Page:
Thomistic Wisdom and Catholic Modernity

Week 2
  • Russell Hittinger, "Introduction to Modern Catholicism"
  • Aristotle, Book I, chapters 1 and 2, of The Politics
  • Saint Thomas Aquinas, On Law, Morality, and Politics: 10-105; 190-210
  • Jean-Pierre Torrell, "Without Friends, Who Would Want to Live?"
  • Mary Keys, "Aquinas's Two Pedagogies: Human Law and the Good of Moral Virtue"

Faith and Reason and the Theologico-Political Problem

Week 3
  • Vatican I, Dei Filius
  • Vatican II, Dignitatis humanae
  • Pope John Paul II, Fides et ratio
  • Ernest Fortin: "On the Presumed Medieval Origin of Individual Rights"; "The Regime of Separatism: Theoretical Considerations on the Separation of Church and State"; "From Rerum novarum to Centesimus annus: Continuity or Discontinuity?"; "The Trouble with Catholic Social Thought"
  • Pierre Manent: "Europe and the Theologico-Political Problem"; "Christianity and Democracy"
Week 4
  • Hugo Rahner, Church and State in Early Christianity, pp. xi-xviii; 1-21; 39-79; 133-160; 185-203; 225-245; 295-300

The American Constitutional Order

Week 5
  • John Locke, excerpts from chapters 2, 7, 8, and 9 of The Second Treatise of Government
  • Alexander Hamilton, "The Farmer Refuted"
  • The Declaration of Independence
  • The Constitution of the United States of America
  • The Federalist, nos. 1, 9, 10, 15-17, 37, 39, 47, 49, 51, 78
  • Paul Rahe, "Between Trust and Distrust: The Federalist and the Emergence of Modern Republican Constitutionalism"
Week 6
  • Alexis de Tocqueville, Democracy in America, 1: pp. 3-15; 53-55; 165-172; 220-265; 274-307
  • John Witherspoon, "The Dominion of Providence over the Passions of Men"
  • John Adams, excerpt from "Thoughts on Government"
  • Excerpt from the Massachusetts Constitution
  • President George Washington, Thanksgiving Day Proclamation (1789)and "Letter to the Hebrew Congregation"
  • Correspondence between Thomas Jefferson and the Danbury Baptist Association
  • Michael Novak, "A Religious Theory of Rights"
Week 7
  • Pierre Manent, Tocqueville and the Nature of Democracy
  • George Weigel, "Catholicism and Democracy: Parsing the Other Twentieth-Century Revolution"
Week 8
  • Alexis de Tocqueville, Democracy in America, 2: pp. 399-428; 479-493; 496-524; 535-541; 544-545; 558-578; 639-676
  • Richard John Neuhaus, "A New Order of Religious Freedom"

The Course of the American Republic and the Struggle between Natural Law and Secularist Reason

Week 9
  • President Abraham Lincoln:
  • Fragment on the Dred Scott Case [1857]
  • Speech at Chicago, July 10, 1858 (excerpt)
  • First Debate with Stephen A. Douglas at Ottawa, Ill., August 21, 1858 (excerpt)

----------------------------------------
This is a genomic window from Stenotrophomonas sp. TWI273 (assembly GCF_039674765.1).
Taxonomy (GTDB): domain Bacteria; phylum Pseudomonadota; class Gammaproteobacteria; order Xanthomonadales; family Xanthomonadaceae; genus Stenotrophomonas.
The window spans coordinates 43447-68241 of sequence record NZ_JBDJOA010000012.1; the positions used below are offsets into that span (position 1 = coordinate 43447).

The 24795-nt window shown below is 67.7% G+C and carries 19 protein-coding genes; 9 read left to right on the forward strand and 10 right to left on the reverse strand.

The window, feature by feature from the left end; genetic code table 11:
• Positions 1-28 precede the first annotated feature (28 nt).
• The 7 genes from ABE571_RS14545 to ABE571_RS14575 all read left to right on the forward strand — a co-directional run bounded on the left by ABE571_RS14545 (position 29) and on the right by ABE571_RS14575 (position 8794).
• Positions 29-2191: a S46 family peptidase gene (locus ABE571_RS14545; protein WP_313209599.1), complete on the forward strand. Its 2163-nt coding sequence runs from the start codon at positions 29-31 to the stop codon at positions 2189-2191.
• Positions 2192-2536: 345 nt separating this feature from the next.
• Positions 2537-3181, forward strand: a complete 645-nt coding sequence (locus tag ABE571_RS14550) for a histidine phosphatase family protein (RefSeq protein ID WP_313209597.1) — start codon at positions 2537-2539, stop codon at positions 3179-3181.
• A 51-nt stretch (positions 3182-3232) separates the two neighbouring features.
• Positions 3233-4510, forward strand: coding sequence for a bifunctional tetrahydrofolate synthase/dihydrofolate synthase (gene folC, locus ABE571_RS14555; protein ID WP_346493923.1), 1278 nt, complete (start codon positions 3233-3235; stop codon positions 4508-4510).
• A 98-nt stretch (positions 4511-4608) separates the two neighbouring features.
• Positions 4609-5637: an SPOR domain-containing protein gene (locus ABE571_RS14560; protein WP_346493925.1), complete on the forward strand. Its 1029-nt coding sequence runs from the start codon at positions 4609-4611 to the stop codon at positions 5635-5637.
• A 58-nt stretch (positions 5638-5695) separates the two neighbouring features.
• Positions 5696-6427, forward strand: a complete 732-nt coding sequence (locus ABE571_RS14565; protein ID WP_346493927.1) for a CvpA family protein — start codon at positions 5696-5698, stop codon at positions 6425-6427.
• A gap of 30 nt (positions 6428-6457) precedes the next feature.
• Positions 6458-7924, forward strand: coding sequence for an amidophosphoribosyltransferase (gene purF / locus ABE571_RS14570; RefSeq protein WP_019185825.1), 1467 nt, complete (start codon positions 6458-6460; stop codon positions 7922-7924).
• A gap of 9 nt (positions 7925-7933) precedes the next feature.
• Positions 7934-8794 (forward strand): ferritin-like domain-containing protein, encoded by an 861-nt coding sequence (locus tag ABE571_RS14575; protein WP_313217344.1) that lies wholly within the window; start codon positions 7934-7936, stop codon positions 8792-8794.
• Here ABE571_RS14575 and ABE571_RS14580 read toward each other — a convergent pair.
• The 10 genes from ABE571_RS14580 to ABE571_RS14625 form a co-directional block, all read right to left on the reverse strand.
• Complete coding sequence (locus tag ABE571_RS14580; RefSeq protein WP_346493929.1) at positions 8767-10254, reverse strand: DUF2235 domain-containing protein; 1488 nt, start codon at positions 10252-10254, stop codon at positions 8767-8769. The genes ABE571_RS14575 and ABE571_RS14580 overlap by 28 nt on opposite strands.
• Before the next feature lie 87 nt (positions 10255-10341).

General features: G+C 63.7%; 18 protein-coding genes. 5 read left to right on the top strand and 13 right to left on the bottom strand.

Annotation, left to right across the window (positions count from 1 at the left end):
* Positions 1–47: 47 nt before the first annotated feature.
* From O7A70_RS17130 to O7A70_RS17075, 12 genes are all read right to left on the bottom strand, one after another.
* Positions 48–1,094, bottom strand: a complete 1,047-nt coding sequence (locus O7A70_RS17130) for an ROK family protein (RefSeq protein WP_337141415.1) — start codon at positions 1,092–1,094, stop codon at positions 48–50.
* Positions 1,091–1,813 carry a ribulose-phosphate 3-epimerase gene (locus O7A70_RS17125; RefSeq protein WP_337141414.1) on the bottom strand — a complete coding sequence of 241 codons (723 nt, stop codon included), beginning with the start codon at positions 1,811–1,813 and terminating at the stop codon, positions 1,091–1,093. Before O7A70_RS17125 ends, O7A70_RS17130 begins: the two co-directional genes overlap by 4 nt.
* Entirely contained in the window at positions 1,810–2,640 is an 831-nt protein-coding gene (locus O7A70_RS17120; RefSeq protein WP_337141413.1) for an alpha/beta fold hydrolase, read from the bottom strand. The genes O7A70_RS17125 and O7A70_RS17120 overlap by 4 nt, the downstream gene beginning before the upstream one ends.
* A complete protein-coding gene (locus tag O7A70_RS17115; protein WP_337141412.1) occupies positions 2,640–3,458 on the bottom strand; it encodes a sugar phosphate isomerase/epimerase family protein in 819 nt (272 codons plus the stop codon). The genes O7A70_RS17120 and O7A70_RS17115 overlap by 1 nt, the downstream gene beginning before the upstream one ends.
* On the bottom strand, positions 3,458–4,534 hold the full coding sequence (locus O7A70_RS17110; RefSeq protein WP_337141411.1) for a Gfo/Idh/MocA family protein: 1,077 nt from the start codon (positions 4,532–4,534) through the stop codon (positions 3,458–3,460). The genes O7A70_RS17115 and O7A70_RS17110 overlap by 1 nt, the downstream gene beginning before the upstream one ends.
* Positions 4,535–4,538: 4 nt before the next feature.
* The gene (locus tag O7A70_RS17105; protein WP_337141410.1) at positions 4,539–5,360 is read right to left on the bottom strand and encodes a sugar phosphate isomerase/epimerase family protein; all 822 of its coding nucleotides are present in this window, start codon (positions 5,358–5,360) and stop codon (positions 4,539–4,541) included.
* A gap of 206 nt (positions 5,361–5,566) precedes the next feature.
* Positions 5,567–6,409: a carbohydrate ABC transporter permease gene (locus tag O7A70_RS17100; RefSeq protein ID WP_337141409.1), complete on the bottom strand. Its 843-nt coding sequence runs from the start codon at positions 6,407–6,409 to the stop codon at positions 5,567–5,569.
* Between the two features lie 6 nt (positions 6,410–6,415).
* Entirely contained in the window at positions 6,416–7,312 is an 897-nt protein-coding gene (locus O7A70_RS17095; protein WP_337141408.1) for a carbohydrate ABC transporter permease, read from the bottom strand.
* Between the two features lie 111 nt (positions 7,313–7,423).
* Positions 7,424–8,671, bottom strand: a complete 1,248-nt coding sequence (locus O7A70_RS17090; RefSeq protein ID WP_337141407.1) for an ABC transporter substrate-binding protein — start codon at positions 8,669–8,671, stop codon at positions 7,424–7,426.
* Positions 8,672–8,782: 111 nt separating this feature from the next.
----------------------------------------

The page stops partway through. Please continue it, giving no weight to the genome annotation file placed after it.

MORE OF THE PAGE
• Seventh Debate with Stephen A. Douglas, at Alton, Ill., October 15, 1858 (excerpt)
  • Speech at Cincinnati, September 17, 1859 (excerpt)
  • Speech in Independence Hall, Philadelphia, February 22, 1861 (excerpt)
  • Emancipation Proclamation, January 1, 1863
  • Second Inaugural Address, March 4, 1865
  • Oliver Wendell Holmes, Jr., "Natural Law"
  • Excerpt from Dickerson v. United States
  • Pope John Paul II, Centesimus annus 23-52
  • Christopher Wolfe, "Thomistic Natural Law and the American Natural Law Tradition"
  • J?rgen Habermas and Joseph Cardinal Ratzinger, The Dialectics of Secularization, pp. 21-80

The Abortion Regime: Mortal Threat to the American Experiment in Ordered Liberty

Week 10
  • Excerpt from Planned Parenthood v. Casey
  • Pope John Paul II, Evangelium vitae, introduction and chapter 1
  • Hadley Arkes, Natural Right and the Right to Choose, 1-86; 196-221

Thomistic Social Analysis, the Universal Call to Holiness, and the Renewal of American Democracy

Week 11
  • Pope Leo XIII, Testem benevolentiae
  • James Hitchcock, "Americanism: The 'Phantom Heresy' Revisited"
  • John Courtney Murray, We Hold These Truths: 1-86; 101-122; 267-300
Week 12


Week 13
  • Kenneth Craycraft Jr., "Religion as Moral Duty and Civic Right: Dignitatis Humanae on Religious Liberty"
  • John Hittinger, "Jacques Maritain and Yves R. Simon's Use of Thomas Aquinas in Their Defense of Liberal Democracy"
  • Yves Simon, Philosophy of Democratic Government, pp. 1-143
Week 14
  • Jacques Maritain, Man and the State, pp. 1-27; 54-187
Week 15
  • President George W. Bush, Second Inaugural Address
  • Hans Urs von Balthasar, The Laity and the Life of the Counsels, pp. 41-102; 162-243; 258-264
Week 16

Paper due